There is one exception to the above – calcareous red algae (coralline red algae) actually dominate much of Ascension’s seabed ecosystem, covering large surfaces and constituting structuring elements to the seabed communities and landscape. Due to their solid calcium carbonate skeleton, they are unpalatable to grazers, and they somewhat fulfil the reef-building role that corals play in many other tropical marine areas around the world. They either form loose piles on the seabed (maerl - rhodoliths), or beautiful, tower- or coral-like, reef-forming structures. Corals have indeed a very cryptic existence around Ascension, and it is not clear to date why that is the case. There are only few experts for coralline red algae in the world (neither of the 2 of us are). We will join forces with two of them, Rafael Riosmena-Rodriguez in Mexico and A. Athanasiadis in Sweden, for identifying the many samples of coralline red algae collected during our dives.




[caption id="attachment_668" align="aligncenter" width="628"] Coralline red algae forming tower- or reef-like structures during a night dive in English Bay, Sept. 4

Time and facilities during expeditions like this one are always severely limiting factors. In other words, a visiting investigator may easily miss some of the algal biodiversity in a place like Ascension either because it is too small, or outside its growing season. For this reason, we have collected many substratum samples (fragments of sea shells, sand, coralline red algae) in sterile tubes which will be incubated under suitable culture conditions in the laboratory of Frithjof’s friend Akira Peters in Roscoff. Over the following months, Akira will monitor them for algal outgrowth and obtain unialgal isolates (i.e. only one algal strain at a time). By experience, this approach captures a number of taxa usually inaccessible or unavailable during the fieldwork. Our list of around 70 macroalgal taxa around Ascension may still get longer for a while after returning to Europe!


- Contributed by Frithjof C. Kuepper (Oceanlab, University of Aberdeen, Scotland) & Kostas Tsiamis (Hellenic Centre for Marine Research, Greece)


Recent Comments
Guest — Sue Scott
Excellent to see such good work on the seaweeds, & their importance highlighted - they usually get forgotten in favour of those bo... Read More
Wednesday, 19 September 2012 12:12 PM
Guest — Rafael Riosmena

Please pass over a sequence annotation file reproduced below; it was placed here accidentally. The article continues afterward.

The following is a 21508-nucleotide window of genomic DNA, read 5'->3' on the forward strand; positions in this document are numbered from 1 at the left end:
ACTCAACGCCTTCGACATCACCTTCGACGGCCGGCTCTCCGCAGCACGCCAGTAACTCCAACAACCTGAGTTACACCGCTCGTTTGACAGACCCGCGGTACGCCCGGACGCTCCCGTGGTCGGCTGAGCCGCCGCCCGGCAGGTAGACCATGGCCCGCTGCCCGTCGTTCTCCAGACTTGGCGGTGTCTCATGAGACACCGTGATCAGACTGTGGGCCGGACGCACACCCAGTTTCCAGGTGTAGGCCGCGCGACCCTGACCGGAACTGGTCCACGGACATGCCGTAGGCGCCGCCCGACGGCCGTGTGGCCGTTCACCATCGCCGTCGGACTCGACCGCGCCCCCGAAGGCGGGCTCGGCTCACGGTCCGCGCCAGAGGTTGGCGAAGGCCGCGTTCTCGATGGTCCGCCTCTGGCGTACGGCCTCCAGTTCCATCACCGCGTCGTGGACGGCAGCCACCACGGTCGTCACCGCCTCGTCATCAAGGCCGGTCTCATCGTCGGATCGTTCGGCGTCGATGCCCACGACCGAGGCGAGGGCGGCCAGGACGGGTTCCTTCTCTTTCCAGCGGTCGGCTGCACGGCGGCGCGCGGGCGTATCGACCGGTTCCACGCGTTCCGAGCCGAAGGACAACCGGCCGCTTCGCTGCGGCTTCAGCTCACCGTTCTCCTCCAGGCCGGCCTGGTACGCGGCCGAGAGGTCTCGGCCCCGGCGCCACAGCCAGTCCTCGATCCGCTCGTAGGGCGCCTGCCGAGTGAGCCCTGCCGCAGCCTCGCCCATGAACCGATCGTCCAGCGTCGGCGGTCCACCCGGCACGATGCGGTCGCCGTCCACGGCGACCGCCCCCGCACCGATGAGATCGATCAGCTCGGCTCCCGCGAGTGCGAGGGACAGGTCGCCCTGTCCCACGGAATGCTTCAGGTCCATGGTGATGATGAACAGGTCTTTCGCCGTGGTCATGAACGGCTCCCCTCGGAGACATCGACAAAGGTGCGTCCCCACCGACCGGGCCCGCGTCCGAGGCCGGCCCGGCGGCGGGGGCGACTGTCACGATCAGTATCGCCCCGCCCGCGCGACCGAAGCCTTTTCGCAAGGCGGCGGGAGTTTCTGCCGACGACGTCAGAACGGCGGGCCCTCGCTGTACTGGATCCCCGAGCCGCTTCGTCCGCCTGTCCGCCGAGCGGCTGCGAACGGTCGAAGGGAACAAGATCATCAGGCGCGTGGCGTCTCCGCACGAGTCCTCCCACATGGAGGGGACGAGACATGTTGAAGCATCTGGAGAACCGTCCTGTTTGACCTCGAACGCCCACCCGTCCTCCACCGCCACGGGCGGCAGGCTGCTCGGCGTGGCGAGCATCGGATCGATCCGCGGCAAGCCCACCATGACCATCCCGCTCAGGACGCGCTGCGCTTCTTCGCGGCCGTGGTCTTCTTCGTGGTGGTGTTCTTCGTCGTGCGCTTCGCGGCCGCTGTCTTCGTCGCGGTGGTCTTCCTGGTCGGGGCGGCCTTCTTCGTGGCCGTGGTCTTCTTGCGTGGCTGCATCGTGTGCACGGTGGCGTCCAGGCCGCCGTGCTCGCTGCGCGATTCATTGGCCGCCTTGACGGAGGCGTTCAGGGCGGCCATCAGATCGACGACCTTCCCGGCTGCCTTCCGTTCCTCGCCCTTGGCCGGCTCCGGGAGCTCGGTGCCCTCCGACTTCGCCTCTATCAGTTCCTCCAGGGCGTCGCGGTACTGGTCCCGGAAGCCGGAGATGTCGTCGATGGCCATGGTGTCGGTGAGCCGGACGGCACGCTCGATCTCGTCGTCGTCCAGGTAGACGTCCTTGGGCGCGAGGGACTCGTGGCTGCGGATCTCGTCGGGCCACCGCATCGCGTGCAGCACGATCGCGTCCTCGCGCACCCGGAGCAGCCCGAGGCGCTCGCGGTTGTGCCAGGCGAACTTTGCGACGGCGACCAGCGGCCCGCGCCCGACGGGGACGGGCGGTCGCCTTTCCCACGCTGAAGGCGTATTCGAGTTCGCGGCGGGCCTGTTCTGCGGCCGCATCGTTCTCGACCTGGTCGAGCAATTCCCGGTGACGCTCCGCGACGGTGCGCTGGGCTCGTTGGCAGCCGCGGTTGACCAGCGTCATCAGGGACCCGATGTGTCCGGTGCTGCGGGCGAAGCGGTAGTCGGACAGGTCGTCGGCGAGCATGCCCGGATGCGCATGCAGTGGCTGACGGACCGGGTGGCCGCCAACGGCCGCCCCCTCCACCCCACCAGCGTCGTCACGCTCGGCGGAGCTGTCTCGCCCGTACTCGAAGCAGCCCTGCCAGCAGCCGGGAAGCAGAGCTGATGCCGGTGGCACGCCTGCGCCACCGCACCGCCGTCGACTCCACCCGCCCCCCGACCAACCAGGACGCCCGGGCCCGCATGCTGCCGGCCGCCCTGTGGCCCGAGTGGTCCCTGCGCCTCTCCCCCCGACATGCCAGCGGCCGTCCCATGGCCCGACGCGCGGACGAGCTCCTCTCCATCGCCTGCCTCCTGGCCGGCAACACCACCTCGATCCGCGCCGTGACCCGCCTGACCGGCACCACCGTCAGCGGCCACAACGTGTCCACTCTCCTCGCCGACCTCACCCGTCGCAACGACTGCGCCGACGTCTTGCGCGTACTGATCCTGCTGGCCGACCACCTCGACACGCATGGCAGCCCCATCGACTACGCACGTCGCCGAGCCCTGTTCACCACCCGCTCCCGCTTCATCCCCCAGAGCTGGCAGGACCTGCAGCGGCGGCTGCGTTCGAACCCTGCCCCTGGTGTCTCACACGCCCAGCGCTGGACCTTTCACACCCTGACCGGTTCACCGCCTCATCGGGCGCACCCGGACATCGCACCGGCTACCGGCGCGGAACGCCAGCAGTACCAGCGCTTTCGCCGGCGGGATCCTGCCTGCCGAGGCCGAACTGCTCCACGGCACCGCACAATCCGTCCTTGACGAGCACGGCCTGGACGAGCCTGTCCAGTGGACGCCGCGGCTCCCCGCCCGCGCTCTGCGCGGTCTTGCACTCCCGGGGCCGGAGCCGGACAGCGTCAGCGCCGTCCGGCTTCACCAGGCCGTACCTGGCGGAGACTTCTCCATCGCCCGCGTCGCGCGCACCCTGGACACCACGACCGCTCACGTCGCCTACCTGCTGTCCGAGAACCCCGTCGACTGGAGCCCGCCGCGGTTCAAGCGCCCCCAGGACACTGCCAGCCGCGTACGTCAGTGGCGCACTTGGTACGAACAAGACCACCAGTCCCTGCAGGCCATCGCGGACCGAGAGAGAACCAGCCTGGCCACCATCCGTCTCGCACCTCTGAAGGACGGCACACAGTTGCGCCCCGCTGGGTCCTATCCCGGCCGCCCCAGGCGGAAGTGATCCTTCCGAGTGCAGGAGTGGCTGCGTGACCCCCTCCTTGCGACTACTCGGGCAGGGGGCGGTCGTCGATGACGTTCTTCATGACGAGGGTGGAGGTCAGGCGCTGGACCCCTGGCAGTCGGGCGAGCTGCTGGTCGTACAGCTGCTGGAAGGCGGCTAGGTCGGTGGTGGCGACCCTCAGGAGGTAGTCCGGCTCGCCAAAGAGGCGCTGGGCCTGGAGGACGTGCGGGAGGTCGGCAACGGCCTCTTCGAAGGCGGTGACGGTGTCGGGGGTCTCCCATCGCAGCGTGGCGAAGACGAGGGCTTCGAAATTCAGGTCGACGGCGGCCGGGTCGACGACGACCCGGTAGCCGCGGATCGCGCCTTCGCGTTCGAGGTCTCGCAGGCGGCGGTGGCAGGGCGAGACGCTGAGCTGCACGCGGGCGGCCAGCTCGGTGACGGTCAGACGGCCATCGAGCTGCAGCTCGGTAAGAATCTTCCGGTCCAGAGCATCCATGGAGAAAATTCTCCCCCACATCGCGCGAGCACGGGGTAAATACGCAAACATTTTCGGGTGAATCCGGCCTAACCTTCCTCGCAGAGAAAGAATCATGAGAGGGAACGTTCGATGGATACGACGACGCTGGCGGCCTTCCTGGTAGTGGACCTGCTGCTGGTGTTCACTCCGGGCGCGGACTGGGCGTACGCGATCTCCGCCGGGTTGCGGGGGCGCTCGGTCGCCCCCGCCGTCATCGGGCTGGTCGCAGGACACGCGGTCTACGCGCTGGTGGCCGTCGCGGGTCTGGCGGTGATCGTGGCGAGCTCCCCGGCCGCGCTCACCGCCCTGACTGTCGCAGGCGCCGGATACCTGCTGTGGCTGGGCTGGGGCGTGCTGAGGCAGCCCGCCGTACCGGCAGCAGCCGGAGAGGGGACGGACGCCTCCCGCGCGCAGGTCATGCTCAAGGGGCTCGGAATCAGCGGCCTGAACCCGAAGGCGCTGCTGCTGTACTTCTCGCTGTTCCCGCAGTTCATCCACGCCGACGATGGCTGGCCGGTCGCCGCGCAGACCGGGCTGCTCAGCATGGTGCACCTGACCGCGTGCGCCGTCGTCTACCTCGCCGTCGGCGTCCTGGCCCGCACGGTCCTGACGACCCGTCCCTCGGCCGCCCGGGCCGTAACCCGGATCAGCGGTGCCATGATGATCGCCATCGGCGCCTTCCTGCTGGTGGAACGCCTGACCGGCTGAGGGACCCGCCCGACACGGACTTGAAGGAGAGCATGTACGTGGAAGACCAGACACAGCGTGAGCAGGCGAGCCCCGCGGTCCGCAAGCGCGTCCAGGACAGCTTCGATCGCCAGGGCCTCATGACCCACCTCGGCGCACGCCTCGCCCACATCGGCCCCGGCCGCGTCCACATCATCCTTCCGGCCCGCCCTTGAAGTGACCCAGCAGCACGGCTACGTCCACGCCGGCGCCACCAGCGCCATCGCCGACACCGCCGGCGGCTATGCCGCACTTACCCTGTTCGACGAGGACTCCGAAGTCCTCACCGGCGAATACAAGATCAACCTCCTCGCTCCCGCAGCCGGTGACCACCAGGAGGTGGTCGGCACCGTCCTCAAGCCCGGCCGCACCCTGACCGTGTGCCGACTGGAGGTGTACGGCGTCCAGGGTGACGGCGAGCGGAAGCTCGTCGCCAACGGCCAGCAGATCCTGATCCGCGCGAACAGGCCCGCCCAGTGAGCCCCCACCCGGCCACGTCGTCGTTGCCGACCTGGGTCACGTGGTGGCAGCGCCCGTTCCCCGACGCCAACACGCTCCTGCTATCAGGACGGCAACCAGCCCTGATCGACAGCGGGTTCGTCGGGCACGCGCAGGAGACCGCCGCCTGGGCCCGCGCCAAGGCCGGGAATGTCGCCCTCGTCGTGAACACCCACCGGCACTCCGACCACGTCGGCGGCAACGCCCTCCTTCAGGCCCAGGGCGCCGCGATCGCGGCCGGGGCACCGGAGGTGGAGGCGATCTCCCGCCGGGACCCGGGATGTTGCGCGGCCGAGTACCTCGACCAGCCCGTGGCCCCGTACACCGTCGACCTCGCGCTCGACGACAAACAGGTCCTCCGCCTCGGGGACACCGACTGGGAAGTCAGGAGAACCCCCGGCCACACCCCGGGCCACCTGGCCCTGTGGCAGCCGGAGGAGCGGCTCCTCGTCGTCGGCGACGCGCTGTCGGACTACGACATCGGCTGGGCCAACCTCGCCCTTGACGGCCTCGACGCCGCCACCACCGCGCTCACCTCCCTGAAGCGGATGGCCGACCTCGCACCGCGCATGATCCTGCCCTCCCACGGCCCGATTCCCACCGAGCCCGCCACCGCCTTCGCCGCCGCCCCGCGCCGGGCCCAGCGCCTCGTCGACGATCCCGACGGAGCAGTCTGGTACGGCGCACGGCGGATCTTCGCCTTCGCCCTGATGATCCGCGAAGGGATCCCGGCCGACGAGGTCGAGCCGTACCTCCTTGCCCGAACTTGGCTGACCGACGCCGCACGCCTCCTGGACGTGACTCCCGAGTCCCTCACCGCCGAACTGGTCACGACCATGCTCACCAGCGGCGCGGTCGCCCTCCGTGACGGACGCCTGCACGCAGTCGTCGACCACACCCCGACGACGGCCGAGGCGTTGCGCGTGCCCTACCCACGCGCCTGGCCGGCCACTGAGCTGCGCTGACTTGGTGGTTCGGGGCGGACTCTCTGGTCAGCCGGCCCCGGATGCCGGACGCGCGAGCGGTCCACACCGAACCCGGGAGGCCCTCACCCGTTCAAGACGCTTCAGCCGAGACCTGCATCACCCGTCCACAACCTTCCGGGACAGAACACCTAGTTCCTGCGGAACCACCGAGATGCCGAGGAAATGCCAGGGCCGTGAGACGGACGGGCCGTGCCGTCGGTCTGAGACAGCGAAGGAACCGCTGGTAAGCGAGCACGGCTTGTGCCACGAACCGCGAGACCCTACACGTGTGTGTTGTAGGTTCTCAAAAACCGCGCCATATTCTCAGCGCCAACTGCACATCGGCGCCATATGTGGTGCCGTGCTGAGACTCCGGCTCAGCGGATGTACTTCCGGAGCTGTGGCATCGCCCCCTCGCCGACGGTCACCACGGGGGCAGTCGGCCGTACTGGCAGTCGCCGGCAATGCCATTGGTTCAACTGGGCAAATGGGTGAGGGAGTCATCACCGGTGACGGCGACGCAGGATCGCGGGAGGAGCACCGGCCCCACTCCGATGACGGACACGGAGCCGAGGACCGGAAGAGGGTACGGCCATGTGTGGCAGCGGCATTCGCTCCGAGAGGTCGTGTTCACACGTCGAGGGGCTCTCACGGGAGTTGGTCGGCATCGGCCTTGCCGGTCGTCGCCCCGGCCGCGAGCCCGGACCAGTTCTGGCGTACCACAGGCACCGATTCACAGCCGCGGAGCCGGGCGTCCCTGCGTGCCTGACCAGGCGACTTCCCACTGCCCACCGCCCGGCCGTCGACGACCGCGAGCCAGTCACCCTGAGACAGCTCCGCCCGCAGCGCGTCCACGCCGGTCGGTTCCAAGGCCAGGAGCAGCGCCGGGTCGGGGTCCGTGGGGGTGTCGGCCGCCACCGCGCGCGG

I deeply like this information and the lovely rhodolith/maer beds from Ascencion....!!!
Wednesday, 16 January 2013 1:01 AM
Guest — Dave John
Great to see underwater photos of this very unusual submarine environment where the ubiquitous black trigger fish have such an imp... Read More
Saturday, 31 August 2013 10:10 PM
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Team member's link to the past?

Visitors to Ascension can't fail to notice two large white naval guns mounted at Fort Bedford, overlooking Georgetown and Clarence Bay. The guns are 5.5-inch guns removed from HMS Hood in 1934 and are the only remaining parts of this ship which was (in)famously destroyed by the German ship Bismarck with the loss of all but 3 lives.




[caption id="attachment_651" align="aligncenter" width="584"] The pair of 5.5 inch guns removed from HMS Hood stand guard over Georgetown.


The only action these historic weapons saw during World War II occurred on 9 December 1941. At around mid-day, the U-boat U-124, commanded by Johann Mohr, approached Georgetown on the surface with the intention of sinking any ships at anchor or shelling the cable station. The submarine was fired on by the two-gun shore battery but no hits were scored. However the shelling was accurate enough to force the U-boat to submerge and retreated. Details of the action can be found here.

[caption id="attachment_653" align="aligncenter" width="584"] The interior of one of the guns. Both are still largely intact and a visit to see them offers great views across Georgetown and the bay.

In a very intriguing twist, an examination of the U-Boat crew lists shows an engineer by the name of Rudolph Dimmlich was serving on the U124 at the time of the attack. One of our team members, Dr Wetjens Dimmlich, shares this uncommon name and it is not out of the question that the only time the guns were fired were an attempt to sink a vessel that a relative of one of our team members was serving on!




[caption id="attachment_652" align="aligncenter" width="584"] Wetjens (perhaps?) making contact with a piece of family history and linking the current expedition with events that took place in Georgetown's past.


 

 
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Creatures big and small

Most of the group has now left southward, returning to the Falkland Islands. The remainder will leave tonight northward, to Great Britain - except for our two intrepid plant specialists, who will stay another 7 days.